Low turnout in Armenia shows people's disappointment in Pashinyan’s promises [EXCLUSIVE]
By Abdul Kerimkhanov
Low turnout in Armenia shows people's disappointment in Pashinyan’s promises, Evgeny Mikhailov, Russian political analyst and expert on international issues, said in an interview with Azernews.
He was commenting the results of early parliamentary elections held in Armenia on December 9.
"The low turnout of the population at the polling stations showed the new leadership of the republic in the person of Nikol Pashinyan that the people are already disappointed in his promises and do not understand where Pashinyan leads Armenia to," the expert said.
Mikhailov believes that Pashinyan urgently needs to build a dialogue primarily with Russia, which has recently also been disappointed with the anti-Russian attacks from Pashinyan’s supporters.
"This is the only way out. The rest of the world does not need Yerevan, and in vain the new government feels hope for some Western countries and their help. The republic will simply be sold off in parts, and the population will leave the country. Again, if Moscow does not intervene. The return of the Nagorno-Karabakh to Azerbaijan and talks on assistance from Baku, can be the way out of the crisis for Armenia, but this issue will be decided upon apparently by the government," he said.
The analyst noted that it is more difficult to build relations with Pashinyan.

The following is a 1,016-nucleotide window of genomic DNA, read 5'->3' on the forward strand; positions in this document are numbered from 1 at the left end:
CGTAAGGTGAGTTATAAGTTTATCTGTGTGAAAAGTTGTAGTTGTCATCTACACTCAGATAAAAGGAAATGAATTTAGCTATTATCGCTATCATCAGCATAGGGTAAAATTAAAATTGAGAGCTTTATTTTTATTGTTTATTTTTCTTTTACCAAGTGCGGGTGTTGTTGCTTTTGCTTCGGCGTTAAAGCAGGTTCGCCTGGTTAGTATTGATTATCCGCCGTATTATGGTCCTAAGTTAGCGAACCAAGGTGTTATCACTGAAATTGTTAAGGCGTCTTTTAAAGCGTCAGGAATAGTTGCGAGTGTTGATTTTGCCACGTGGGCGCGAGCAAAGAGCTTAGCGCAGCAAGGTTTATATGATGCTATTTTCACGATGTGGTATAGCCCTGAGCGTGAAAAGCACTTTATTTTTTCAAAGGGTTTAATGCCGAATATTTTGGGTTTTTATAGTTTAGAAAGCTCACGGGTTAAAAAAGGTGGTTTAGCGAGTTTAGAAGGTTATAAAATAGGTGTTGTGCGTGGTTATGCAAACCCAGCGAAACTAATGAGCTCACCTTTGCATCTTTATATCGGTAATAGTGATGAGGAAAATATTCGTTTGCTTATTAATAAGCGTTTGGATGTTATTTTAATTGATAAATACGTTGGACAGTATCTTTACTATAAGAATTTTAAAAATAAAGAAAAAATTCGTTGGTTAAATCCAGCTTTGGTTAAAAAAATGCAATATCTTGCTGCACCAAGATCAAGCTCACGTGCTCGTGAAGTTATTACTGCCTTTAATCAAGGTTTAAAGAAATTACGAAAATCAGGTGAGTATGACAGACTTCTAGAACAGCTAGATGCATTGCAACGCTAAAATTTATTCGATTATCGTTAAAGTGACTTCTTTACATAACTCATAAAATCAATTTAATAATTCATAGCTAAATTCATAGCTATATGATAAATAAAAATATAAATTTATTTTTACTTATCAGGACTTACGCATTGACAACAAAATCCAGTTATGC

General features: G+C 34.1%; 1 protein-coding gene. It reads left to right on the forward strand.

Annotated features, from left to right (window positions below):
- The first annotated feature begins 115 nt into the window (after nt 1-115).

"On the contrary, having pro-Western views, he is inclined to try to unleash a conflict and draw some international forces and, above all, the U.S. into it. That is, taking into account the above-mentioned facts, it can be assumed that Russia will sharply oppose this, including by increasing pressure on Yerevan in the soonest possible restoration of the protectorate of Azerbaijan in its occupied territories," said Mikhailov.
The conflict between the two South Caucasus countries began in 1988 when Armenia made territorial claims against Azerbaijan. As a result of the ensuing war, in 1992 Armenian armed forces occupied 20 percent of Azerbaijan, including the Nagorno-Karabakh region and seven surrounding districts.
As a result of Armenia's armed invasion into Azerbaijan's legal territory, the two neighboring countries have remained locked in a bitter territorial dispute over the Nagorno-Karabakh region, which Armenia-backed separatists seized from Azerbaijan in a bloody war in the early 1990s.
The 1994 ceasefire agreement was followed by peace negotiations. Armenia has not yet implemented four UN Security Council resolutions on withdrawal of its armed forces from the Nagorno-Karabakh and the surrounding regions.
Despite Baku's best efforts, peace in the occupied lands remains a mirage in the distance as Armenia refuses to comply with international law.
Abdul Kerimkhanov is AzerNews’ staff journalist, follow him on Twitter: @AbdulKerim94
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